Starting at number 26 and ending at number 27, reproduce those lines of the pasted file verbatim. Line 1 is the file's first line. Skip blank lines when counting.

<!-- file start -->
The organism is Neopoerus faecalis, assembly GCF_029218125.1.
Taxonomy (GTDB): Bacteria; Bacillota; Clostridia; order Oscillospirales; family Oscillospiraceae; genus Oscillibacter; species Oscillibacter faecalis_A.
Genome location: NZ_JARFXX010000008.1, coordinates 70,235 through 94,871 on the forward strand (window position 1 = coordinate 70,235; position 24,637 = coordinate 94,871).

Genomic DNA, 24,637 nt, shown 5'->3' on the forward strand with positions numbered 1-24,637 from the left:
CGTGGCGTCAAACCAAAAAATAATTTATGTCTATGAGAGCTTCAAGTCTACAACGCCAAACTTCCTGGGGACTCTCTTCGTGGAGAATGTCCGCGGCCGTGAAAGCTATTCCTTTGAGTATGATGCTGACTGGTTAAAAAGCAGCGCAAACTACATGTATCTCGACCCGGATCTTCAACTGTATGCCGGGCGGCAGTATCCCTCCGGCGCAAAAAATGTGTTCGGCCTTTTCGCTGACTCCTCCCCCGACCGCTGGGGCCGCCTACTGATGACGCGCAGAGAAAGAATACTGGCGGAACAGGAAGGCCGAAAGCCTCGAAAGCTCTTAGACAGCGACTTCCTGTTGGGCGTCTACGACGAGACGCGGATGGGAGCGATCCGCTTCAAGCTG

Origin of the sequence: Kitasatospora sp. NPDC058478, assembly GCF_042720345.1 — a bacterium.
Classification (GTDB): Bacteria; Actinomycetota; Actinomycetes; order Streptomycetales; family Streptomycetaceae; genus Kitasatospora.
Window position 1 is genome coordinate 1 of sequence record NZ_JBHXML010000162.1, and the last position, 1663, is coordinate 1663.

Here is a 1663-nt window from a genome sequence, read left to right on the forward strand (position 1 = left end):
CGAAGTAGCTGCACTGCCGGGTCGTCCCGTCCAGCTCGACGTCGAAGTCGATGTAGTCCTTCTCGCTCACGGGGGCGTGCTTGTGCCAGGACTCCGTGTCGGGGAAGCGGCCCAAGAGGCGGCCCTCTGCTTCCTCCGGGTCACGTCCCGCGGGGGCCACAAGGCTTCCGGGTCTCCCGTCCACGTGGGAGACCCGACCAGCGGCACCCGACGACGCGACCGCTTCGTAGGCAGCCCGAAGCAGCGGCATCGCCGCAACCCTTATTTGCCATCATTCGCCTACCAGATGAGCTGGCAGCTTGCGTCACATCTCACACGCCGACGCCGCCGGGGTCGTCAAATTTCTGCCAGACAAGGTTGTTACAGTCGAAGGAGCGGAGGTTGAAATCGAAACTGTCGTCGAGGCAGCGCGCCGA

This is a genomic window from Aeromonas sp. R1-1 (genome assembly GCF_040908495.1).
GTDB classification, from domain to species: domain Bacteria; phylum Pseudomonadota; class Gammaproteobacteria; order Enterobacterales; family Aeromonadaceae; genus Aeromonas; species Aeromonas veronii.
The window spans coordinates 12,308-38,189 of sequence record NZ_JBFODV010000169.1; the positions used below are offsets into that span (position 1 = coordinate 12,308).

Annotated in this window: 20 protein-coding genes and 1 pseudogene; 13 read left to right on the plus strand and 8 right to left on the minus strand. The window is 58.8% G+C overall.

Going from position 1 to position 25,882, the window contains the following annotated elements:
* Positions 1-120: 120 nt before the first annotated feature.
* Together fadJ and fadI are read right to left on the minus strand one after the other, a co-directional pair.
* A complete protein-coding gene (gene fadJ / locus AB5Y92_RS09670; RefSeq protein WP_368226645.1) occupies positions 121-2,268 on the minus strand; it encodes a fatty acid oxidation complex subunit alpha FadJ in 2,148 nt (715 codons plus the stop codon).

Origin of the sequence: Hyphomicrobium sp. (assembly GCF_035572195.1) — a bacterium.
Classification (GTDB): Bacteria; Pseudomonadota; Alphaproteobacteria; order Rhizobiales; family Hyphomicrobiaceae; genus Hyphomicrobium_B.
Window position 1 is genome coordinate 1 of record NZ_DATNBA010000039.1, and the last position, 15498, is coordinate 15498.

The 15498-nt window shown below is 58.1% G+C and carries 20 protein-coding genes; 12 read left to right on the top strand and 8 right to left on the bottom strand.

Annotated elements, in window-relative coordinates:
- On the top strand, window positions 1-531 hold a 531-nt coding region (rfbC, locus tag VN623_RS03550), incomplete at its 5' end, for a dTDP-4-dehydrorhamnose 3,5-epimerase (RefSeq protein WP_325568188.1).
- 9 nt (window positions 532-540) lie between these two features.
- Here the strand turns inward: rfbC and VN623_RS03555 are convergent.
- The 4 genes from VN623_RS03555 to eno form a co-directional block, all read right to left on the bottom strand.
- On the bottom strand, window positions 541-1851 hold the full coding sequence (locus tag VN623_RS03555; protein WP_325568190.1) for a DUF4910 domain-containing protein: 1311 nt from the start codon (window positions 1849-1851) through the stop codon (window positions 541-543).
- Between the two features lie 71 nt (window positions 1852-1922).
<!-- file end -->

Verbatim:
- Here the strand turns inward: rfbC and VN623_RS03555 are convergent.
- The 4 genes from VN623_RS03555 to eno form a co-directional block, all read right to left on the bottom strand.